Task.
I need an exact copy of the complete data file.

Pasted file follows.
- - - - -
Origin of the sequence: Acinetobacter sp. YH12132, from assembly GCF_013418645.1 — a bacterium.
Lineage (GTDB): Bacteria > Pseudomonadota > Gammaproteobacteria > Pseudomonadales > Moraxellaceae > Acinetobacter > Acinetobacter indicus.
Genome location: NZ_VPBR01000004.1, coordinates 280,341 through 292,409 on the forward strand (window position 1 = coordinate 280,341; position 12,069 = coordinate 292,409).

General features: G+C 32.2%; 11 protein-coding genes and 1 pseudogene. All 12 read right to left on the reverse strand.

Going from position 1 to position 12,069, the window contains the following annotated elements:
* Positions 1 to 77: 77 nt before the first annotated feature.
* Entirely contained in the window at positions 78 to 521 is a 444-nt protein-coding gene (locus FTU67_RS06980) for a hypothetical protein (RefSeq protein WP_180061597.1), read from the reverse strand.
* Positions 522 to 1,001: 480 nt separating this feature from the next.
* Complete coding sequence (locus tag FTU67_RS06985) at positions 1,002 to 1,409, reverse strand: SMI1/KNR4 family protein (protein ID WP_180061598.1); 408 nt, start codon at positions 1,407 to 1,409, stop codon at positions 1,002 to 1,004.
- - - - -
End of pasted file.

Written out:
Origin of the sequence: Acinetobacter sp. YH12132, from assembly GCF_013418645.1 — a bacterium.
Lineage (GTDB): Bacteria > Pseudomonadota > Gammaproteobacteria > Pseudomonadales > Moraxellaceae > Acinetobacter > Acinetobacter indicus.
Genome location: NZ_VPBR01000004.1, coordinates 280,341 through 292,409 on the forward strand (window position 1 = coordinate 280,341; position 12,069 = coordinate 292,409).

General features: G+C 32.2%; 11 protein-coding genes and 1 pseudogene. All 12 read right to left on the reverse strand.

Going from position 1 to position 12,069, the window contains the following annotated elements:
* Positions 1 to 77: 77 nt before the first annotated feature.
* Entirely contained in the window at positions 78 to 521 is a 444-nt protein-coding gene (locus FTU67_RS06980) for a hypothetical protein (RefSeq protein WP_180061597.1), read from the reverse strand.
* Positions 522 to 1,001: 480 nt separating this feature from the next.
* Complete coding sequence (locus tag FTU67_RS06985) at positions 1,002 to 1,409, reverse strand: SMI1/KNR4 family protein (protein ID WP_180061598.1); 408 nt, start codon at positions 1,407 to 1,409, stop codon at positions 1,002 to 1,004.